- Curiosity encourages acceptance and helps overcome a tendency to jump to conclusions, to make assumptions and judge; things that often occur without our partner even uttering a word. Ask questions, explore, take a step away from assuming that you know what your partner is thinking. “Lasting love… is about seeing the other person. I am very interested in relationships and, when I watch couples, sometimes I can sense a blindness has set in. They have stopped seeing each other”. –Chimamanda Ngozi Adichie
- Realise that you don’t know everything about your partner, even though you may feel that you do. We do not exist as fixed entities; there are so many facets of another person. Rather than assume we know everything there is to know, explore and unravel the depth.
- Rise in love by making time to communicate with each other mindfully and consciously. Really listen and hear the words of your partner. Set aside time for conscious communication. Be aware that phones and multitasking can be obstacles that hamper mindful engagement. “To be kind is more important than to be right. Many times what people need is not a brilliant mind that speaks but a special heart that listens.” — Unknown Author
- Rising in love requires self-improvement and development. We are all a work in progress and that work may involve introspection and thinking deeply about what you carry in a relationship. Do you have a fear of rejection or abandonment? Do you have a need for control or to always be right? How do these processes play out in your relationship? If they were worked on could they make room for growth in your relationship?
How we form and maintain relationships may be influenced by our core beliefs about ourselves and other people. Core beliefs are shaped early in our lives and are influenced by things such as, dynamics with parents/caregivers and our environment. Core beliefs of being “worthless”, “unworthy” or “unlovable” can lead to fear, anxiety and low self-confidence in relationships.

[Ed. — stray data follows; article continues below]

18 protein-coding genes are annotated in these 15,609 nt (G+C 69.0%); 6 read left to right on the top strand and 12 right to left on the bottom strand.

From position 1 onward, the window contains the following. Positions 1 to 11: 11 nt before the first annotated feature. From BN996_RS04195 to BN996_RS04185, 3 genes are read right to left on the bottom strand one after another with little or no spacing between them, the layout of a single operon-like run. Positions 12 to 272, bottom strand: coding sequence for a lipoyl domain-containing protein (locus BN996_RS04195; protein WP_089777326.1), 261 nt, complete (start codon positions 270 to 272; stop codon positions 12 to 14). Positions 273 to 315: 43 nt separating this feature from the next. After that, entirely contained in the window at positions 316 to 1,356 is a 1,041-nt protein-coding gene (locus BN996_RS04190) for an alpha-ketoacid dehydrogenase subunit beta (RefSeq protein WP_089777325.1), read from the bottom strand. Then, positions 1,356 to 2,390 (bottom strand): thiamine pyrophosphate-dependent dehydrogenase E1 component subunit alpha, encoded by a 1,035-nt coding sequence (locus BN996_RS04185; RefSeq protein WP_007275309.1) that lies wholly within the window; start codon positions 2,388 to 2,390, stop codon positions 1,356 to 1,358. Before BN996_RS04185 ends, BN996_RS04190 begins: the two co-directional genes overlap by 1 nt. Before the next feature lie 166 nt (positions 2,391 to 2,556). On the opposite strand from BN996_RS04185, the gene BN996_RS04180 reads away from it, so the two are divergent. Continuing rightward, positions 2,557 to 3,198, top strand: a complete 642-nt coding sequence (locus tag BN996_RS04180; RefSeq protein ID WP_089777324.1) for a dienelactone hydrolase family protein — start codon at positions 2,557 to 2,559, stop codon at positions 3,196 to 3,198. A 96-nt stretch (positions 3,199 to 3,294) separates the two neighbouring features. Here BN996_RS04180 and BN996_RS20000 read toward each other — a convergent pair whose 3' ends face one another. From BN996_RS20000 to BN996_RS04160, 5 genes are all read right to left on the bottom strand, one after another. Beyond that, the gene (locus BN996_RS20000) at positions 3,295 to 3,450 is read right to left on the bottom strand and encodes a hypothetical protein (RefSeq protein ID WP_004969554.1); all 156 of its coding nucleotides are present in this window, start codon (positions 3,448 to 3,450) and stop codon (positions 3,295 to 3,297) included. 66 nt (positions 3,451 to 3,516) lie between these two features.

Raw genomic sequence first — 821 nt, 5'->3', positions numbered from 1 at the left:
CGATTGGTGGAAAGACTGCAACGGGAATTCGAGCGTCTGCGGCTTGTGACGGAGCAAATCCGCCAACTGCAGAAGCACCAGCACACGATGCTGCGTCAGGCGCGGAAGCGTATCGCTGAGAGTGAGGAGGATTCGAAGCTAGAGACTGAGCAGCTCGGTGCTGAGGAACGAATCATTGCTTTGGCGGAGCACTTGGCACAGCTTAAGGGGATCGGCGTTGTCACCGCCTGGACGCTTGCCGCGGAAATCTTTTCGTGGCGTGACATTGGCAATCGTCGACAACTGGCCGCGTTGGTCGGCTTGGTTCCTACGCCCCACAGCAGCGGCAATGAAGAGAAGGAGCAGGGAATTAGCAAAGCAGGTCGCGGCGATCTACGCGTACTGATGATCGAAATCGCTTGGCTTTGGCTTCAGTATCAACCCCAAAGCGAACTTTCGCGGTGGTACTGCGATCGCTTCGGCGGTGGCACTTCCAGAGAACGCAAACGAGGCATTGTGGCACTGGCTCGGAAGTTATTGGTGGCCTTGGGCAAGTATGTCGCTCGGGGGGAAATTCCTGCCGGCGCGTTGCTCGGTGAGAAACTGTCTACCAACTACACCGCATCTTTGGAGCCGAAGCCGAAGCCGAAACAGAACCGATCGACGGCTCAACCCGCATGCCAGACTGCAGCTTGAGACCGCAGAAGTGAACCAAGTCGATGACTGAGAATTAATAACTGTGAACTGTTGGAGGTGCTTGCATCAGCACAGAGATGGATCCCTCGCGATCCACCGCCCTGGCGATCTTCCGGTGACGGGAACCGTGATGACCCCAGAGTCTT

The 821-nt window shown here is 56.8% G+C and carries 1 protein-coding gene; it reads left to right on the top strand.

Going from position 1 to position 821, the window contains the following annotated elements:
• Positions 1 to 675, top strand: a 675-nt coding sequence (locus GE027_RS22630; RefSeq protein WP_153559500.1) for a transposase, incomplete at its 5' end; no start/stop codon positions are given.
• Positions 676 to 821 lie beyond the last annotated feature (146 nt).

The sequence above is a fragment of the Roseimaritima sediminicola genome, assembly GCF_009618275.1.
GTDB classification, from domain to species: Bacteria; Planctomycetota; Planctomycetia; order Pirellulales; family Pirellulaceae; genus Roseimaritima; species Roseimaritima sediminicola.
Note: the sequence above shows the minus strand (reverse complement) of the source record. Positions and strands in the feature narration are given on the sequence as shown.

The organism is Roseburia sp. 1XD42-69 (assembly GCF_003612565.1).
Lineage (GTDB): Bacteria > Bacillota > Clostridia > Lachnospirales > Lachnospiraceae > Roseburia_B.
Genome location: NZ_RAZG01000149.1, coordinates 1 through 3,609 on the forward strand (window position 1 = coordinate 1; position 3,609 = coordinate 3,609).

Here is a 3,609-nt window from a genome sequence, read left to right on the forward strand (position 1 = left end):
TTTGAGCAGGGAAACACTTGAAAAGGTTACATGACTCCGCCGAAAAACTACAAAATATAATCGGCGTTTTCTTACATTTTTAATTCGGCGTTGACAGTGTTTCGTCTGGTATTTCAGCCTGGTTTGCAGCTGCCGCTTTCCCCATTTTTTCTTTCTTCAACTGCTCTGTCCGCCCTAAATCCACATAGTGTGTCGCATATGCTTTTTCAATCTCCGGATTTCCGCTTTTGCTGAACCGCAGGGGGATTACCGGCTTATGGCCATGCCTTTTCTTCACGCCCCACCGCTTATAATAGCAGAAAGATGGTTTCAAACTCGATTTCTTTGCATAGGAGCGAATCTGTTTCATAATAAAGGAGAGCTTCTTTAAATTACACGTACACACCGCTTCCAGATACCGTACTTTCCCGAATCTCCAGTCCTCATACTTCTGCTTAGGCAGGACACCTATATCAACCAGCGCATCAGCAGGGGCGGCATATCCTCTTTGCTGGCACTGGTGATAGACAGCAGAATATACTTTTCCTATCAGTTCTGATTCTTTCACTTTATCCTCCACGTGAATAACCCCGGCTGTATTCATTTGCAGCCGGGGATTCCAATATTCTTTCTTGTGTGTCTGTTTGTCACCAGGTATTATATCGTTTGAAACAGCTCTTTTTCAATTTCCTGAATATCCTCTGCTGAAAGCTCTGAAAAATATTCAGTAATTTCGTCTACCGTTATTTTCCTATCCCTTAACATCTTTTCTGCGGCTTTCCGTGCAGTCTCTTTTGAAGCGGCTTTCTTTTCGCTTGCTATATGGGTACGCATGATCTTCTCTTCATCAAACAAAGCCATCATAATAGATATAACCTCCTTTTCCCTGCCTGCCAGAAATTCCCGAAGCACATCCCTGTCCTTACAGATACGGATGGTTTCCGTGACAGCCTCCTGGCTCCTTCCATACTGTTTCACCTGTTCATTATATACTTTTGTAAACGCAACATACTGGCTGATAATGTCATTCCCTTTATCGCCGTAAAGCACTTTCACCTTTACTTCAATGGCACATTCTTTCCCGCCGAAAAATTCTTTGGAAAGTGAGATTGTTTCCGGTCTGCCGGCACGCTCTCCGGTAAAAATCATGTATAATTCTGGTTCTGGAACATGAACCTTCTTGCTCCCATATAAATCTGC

“Your task is not to seek for love, but merely to seek and find all the barriers within yourself that you have built against it.” –- Rumi
- Conflict is an inevitable part of relationships. Rising in love involves being able to navigate disagreements in a healthy way. This doesn’t mean avoiding arguments or agreeing with each other on everything. To effectively deal with conflict, assertiveness, boundaries, negotiation and communication are necessary.
- Work towards building trust. What can you and the other person do that creates a relationship that is physically and emotionally safe? How can you show that you are reliable and honest?
- Embrace a mindset of working together as a team. Instead of focusing on yourself and what you can get, think of you and your partner as a team. Doing so shifts thoughts away from a “me” versus “them” outlook, which can fuel resentment to “how can we work together and solve this”. Working together helps lessen pressure from juggling demands such as, work, chores, bills, childcare.
“Whatever problems arise in a romantic relationship, it’s important to face them together as a couple. If an aspect of the relationship stops working, don’t simply ignore it, but instead address it with your partner. Things change, so respond to them together as they do.” –Anne Nwakama
- Problem solve together. When obstacles are encountered, feeling overwhelmed and hopeless may arise which can create resentment. A useful way of addressing problems is to tackle them directly through problem solving. To problem solve: 1. Brain storm possible solutions 2. Consider the pros and cons of each. 3. Once you have found the best solution create a plan towards addressing the problem step-by-step. Problem solving together kindles an attitude of working together.
Making change to encourage rising love may feel like a daunting process that takes you out of your comfort zone. Feelings of apprehension and uncertainty are a natural part of making change. Being aware of areas for development and growth is a significant step towards building relationships that are fruitful.